The Complaint asserts that none of the Plaintiffs discovered their claims until release of the UCLA Study in September 1997. Yet, thirty-four of the Plaintiffs filed their claims before September 1997. Ruling that these Plaintiffs "fail[ed] to show how and when a claim filed prior to that date was discovered," the district court granted summary judgment against them because they failed to meet their burden of establishing that the discovery rule applied to their claims. O'Connor, 92 F.Supp.2d at 1041.
In their briefs before this court, Plaintiffs offered the explanation that, prior to the release of the 1997 UCLA study, they were aware that its release was pending and filed their claims protectively, "in order to safeguard themselves against any future argument that their failure to act sooner had resulted in their claims being time-barred." In an appropriate case, a plaintiff's admission that he filed prematurely could be sufficient to satisfy his pleading requirement and burden of proof. See Evenson, 899 F.2d at 704 n. 4 (accepting plaintiff's explanation that he filed action protectively).
However, those Plaintiffs who filed their claims prior to release of the 1997 UCLA Study did not submit any evidence to support their counsel's explanation. Plaintiffs' declarations do not actually set forth the explanation that appears in their briefs. And the explanation in the briefs is unaccompanied by any details that Defendants could meaningfully address.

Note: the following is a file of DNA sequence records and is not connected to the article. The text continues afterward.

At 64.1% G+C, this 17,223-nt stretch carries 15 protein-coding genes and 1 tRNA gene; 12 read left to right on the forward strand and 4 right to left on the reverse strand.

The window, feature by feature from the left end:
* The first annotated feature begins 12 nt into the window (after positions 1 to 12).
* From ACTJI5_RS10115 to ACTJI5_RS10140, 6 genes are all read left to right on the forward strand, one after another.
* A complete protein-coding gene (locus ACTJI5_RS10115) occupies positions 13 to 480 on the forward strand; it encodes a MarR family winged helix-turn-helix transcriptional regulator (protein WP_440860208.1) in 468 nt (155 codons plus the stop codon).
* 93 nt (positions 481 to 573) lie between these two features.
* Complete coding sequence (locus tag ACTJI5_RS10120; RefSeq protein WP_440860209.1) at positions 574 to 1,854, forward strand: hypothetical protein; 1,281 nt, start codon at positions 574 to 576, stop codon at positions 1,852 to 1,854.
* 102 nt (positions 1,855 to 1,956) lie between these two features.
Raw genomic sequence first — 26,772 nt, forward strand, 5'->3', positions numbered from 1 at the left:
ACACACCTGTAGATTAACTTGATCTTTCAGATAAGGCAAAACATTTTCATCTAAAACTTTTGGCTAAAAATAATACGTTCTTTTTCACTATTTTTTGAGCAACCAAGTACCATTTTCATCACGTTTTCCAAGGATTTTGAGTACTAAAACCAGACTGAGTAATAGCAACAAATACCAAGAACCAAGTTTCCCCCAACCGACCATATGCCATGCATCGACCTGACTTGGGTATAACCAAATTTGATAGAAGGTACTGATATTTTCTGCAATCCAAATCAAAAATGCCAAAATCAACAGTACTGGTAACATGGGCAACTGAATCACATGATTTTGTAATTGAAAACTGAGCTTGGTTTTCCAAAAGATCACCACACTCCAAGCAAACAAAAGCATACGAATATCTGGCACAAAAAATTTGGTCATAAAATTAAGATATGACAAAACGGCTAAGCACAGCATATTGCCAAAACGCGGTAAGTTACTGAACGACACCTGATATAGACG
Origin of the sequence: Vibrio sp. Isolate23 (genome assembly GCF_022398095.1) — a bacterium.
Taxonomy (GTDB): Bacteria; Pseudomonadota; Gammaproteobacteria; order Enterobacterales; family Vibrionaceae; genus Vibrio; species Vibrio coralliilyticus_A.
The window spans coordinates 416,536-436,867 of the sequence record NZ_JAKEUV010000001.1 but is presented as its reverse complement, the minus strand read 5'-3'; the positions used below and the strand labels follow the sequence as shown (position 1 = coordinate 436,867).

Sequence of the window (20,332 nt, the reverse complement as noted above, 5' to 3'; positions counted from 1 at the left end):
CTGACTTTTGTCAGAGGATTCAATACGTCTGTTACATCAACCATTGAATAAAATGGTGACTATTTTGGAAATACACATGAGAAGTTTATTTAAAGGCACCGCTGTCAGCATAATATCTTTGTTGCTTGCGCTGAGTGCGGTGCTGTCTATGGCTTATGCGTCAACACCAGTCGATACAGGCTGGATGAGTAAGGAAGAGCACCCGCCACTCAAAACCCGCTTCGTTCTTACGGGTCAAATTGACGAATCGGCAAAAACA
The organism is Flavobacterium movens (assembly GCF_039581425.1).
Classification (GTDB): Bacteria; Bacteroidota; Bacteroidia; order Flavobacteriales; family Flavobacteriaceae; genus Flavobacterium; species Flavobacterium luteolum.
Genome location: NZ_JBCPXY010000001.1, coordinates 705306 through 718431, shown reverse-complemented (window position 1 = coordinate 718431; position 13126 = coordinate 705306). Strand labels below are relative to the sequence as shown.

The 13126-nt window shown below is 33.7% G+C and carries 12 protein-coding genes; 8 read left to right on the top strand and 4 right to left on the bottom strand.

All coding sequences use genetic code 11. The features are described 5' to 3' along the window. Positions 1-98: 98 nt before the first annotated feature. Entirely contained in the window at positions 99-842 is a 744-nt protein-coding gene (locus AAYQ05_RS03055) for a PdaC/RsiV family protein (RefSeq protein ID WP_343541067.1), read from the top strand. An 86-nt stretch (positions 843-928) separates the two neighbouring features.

The requirement that plaintiffs explain how and when they discovered their claims serves an important purpose. McKelvey, 86 Cal.Rptr.2d at 651. Knowledge of the facts that led a plaintiff to believe it was appropriate and necessary to bring a claim is a matter peculiarly within the knowledge of the plaintiff. A defendant may not have a fair opportunity to controvert a plaintiff's invocation of the discovery rule unless the plaintiff identifies the facts that he or she claims put him or her on notice. Without this requirement, a plaintiff might be able to defeat a limitations defense by categorically denying knowledge of any facts that the defendant proposes put the plaintiff on notice.
Under these circumstances, these Plaintiffs failed to meet their burden. The district court's order to amend the complaint to allege facts identifying the time and manner of discovery put Plaintiffs on notice that they later would be put to their proof. When Defendants filed a motion for summary judgment, they were required to submit evidence on matters on which they had the burden of proof. In failing to offer anything but legal argument, Plaintiffs placed Defendants in an untenable position.
These Plaintiffs also argue that they should be permitted to amend their complaint. But at the summary judgment stage, it is not defects in the pleadings that are fatal to these Plaintiffs' claims. They failed to offer evidence from which a reasonable trier of fact could conclude that they had met their burden of explaining how and when they discovered their claims. Absent a motion under Rule 56(f) of the Federal Rules of Civil Procedure, that failure of proof cannot be excused.